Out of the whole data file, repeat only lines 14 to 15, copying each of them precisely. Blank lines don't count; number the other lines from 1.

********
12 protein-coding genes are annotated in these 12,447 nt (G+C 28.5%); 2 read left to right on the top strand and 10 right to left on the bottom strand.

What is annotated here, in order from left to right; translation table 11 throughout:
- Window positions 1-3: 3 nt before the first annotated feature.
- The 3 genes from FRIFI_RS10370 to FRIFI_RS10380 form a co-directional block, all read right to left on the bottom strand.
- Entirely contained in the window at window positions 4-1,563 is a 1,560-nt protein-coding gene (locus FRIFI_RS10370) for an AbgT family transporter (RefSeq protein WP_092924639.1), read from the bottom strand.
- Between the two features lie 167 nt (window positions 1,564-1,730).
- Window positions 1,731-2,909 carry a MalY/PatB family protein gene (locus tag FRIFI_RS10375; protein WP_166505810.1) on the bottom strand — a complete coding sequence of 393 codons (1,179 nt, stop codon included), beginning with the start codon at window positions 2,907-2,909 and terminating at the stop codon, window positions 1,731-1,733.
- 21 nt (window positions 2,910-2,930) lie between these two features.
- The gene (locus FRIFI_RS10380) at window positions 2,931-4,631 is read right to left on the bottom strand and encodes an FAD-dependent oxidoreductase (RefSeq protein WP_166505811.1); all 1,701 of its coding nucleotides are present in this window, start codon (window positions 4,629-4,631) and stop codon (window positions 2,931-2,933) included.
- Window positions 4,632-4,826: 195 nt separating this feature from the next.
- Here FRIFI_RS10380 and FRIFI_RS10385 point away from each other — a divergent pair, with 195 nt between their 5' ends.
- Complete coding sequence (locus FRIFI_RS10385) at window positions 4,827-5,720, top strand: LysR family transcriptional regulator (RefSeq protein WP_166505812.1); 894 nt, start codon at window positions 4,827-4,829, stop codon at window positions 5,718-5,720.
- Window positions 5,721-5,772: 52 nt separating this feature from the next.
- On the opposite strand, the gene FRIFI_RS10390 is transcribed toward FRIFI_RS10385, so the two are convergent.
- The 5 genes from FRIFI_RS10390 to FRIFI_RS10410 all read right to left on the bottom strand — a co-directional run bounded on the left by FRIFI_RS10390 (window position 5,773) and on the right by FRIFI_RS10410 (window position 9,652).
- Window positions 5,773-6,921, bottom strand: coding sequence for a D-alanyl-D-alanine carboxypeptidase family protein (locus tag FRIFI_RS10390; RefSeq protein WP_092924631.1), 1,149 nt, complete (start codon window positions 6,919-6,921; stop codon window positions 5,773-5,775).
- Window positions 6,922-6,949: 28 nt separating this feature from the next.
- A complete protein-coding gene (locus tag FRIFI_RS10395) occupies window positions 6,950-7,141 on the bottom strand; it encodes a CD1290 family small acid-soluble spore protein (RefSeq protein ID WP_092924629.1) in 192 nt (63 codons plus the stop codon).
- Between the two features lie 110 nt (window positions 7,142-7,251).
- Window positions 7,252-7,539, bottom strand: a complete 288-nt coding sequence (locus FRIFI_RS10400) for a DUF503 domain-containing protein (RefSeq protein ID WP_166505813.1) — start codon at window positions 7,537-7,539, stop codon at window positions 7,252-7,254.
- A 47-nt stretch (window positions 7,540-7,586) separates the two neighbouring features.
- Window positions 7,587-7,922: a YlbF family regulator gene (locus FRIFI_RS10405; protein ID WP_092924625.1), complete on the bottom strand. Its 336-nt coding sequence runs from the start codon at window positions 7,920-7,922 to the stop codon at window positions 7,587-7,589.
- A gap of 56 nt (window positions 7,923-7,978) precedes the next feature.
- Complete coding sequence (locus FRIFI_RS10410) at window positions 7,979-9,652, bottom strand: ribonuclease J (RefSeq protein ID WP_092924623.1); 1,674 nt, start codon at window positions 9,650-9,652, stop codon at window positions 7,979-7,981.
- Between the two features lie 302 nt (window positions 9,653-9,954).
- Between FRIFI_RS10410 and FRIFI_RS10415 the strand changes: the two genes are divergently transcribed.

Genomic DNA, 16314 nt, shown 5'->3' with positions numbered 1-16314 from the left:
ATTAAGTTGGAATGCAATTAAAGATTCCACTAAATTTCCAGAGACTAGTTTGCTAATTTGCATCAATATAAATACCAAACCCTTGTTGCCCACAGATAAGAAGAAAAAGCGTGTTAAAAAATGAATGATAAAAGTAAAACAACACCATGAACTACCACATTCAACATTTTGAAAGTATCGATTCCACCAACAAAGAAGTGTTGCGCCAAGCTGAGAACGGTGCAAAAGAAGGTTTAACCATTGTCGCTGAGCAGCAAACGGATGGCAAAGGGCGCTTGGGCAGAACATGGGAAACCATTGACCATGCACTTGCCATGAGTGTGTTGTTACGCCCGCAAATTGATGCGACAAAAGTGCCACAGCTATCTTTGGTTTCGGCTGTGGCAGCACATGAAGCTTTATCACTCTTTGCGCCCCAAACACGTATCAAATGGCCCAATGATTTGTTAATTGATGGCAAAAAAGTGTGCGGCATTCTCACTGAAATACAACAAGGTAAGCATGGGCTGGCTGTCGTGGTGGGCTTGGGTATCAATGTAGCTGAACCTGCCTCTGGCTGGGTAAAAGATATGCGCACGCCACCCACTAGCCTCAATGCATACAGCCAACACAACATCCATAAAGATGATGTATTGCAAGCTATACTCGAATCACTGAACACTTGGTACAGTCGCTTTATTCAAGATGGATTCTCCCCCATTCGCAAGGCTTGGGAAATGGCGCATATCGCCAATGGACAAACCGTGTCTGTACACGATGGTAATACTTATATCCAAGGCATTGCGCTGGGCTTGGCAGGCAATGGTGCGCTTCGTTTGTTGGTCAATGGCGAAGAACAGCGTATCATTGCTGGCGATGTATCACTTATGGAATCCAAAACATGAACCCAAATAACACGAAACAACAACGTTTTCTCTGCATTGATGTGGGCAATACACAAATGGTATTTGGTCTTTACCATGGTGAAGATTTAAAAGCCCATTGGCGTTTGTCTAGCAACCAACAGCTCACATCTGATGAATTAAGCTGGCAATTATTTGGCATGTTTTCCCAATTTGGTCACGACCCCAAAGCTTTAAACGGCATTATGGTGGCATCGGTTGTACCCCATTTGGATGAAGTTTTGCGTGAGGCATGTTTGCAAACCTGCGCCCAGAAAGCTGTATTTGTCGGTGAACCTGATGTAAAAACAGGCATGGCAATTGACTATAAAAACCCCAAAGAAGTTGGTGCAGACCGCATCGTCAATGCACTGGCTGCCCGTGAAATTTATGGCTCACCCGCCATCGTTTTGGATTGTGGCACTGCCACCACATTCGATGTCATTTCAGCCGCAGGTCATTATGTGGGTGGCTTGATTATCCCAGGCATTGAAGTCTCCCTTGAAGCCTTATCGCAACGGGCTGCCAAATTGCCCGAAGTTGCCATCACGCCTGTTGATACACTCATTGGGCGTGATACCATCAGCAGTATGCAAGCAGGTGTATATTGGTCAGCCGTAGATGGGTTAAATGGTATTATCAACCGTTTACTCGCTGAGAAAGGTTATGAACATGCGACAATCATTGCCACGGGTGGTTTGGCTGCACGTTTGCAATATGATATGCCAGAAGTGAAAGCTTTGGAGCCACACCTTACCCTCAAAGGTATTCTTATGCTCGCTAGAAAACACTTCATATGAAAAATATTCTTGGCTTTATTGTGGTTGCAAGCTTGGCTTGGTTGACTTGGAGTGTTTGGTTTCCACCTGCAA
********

- On the opposite strand, the gene FRIFI_RS10390 is transcribed toward FRIFI_RS10385, so the two are convergent.
- The 5 genes from FRIFI_RS10390 to FRIFI_RS10410 all read right to left on the bottom strand — a co-directional run bounded on the left by FRIFI_RS10390 (window position 5,773) and on the right by FRIFI_RS10410 (window position 9,652).